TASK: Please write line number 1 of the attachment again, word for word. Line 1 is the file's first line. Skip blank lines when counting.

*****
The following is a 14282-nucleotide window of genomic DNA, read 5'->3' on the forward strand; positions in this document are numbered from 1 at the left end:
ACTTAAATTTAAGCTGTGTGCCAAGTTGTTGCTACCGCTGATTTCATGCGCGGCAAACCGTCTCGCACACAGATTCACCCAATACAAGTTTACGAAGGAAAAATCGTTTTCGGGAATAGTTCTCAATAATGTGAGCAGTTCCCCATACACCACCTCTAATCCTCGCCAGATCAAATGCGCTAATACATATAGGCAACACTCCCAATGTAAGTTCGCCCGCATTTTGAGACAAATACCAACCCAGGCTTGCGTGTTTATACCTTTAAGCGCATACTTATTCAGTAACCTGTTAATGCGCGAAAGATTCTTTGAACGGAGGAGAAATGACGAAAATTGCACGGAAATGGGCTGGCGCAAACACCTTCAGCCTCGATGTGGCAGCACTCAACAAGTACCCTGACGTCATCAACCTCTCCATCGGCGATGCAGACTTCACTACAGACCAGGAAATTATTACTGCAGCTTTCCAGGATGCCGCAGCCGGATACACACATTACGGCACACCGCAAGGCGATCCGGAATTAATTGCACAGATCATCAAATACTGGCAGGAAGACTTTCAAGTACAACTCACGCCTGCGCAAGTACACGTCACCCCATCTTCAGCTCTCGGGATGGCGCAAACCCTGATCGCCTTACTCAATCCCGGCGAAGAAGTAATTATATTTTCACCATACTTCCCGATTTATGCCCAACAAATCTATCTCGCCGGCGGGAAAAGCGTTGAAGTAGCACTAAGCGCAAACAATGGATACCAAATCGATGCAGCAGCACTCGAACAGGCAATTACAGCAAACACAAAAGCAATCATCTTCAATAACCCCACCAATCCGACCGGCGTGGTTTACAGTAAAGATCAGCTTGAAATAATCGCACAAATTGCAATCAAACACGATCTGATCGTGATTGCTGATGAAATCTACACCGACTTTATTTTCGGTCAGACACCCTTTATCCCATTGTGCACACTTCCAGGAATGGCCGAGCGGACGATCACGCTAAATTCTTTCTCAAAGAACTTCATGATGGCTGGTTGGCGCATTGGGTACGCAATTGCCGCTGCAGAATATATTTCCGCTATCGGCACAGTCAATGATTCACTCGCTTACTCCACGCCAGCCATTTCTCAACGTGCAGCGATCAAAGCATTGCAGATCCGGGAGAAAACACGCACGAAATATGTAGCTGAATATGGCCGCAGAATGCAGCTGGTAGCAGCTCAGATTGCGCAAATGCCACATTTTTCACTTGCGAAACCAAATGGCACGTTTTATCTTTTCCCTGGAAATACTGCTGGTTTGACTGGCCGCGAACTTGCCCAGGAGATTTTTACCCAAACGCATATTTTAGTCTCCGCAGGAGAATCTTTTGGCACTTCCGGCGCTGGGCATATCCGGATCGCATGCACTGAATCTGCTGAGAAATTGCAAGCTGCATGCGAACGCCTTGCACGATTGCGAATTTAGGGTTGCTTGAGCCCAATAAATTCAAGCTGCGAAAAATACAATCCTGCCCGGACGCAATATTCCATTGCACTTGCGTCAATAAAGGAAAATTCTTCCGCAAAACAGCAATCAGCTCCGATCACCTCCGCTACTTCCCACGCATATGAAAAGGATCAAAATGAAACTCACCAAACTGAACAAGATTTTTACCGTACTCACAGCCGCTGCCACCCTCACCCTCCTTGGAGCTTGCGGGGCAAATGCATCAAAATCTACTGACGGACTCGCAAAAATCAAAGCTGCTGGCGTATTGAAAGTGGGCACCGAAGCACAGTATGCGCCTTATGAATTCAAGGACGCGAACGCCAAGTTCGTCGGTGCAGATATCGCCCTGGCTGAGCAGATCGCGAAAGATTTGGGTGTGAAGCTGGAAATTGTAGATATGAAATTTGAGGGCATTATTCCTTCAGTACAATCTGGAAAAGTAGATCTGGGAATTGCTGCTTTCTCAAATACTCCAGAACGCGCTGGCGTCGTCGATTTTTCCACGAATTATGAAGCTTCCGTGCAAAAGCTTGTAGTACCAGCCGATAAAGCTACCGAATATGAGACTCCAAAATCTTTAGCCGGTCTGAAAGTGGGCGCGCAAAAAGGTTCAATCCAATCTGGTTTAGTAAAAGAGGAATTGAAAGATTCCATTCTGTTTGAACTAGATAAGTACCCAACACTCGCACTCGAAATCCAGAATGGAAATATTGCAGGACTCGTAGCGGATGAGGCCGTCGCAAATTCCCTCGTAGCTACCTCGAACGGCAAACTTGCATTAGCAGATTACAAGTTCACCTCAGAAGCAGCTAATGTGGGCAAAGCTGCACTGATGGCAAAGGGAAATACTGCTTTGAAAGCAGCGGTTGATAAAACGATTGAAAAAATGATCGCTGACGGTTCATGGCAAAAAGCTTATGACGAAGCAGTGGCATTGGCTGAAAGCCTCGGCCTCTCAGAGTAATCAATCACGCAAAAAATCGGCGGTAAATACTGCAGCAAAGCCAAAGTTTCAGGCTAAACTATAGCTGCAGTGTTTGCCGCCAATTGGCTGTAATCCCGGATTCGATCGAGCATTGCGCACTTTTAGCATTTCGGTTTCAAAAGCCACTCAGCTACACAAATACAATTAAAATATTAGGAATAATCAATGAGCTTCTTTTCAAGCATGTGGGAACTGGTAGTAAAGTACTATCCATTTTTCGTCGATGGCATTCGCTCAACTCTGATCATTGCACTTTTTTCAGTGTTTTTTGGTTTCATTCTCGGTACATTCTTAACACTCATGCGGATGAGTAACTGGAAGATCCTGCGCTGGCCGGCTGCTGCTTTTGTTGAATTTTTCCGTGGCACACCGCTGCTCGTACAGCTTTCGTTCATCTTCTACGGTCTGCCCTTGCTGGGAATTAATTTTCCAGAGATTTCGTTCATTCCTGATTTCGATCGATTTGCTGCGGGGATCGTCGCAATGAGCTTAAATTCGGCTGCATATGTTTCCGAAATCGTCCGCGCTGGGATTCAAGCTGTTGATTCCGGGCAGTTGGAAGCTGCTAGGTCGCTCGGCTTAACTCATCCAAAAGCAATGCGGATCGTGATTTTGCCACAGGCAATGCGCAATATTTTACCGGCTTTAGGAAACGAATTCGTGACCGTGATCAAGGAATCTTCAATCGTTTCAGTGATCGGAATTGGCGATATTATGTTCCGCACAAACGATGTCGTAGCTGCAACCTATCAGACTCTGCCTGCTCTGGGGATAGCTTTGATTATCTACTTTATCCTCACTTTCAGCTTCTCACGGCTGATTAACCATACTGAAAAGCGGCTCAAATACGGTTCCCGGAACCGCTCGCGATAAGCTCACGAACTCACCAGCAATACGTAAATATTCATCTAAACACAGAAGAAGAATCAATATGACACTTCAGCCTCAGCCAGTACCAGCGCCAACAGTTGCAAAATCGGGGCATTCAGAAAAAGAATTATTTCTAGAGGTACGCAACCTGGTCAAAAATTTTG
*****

The following is a 14282-nucleotide window of genomic DNA, read 5'->3' on the forward strand; positions in this document are numbered from 1 at the left end: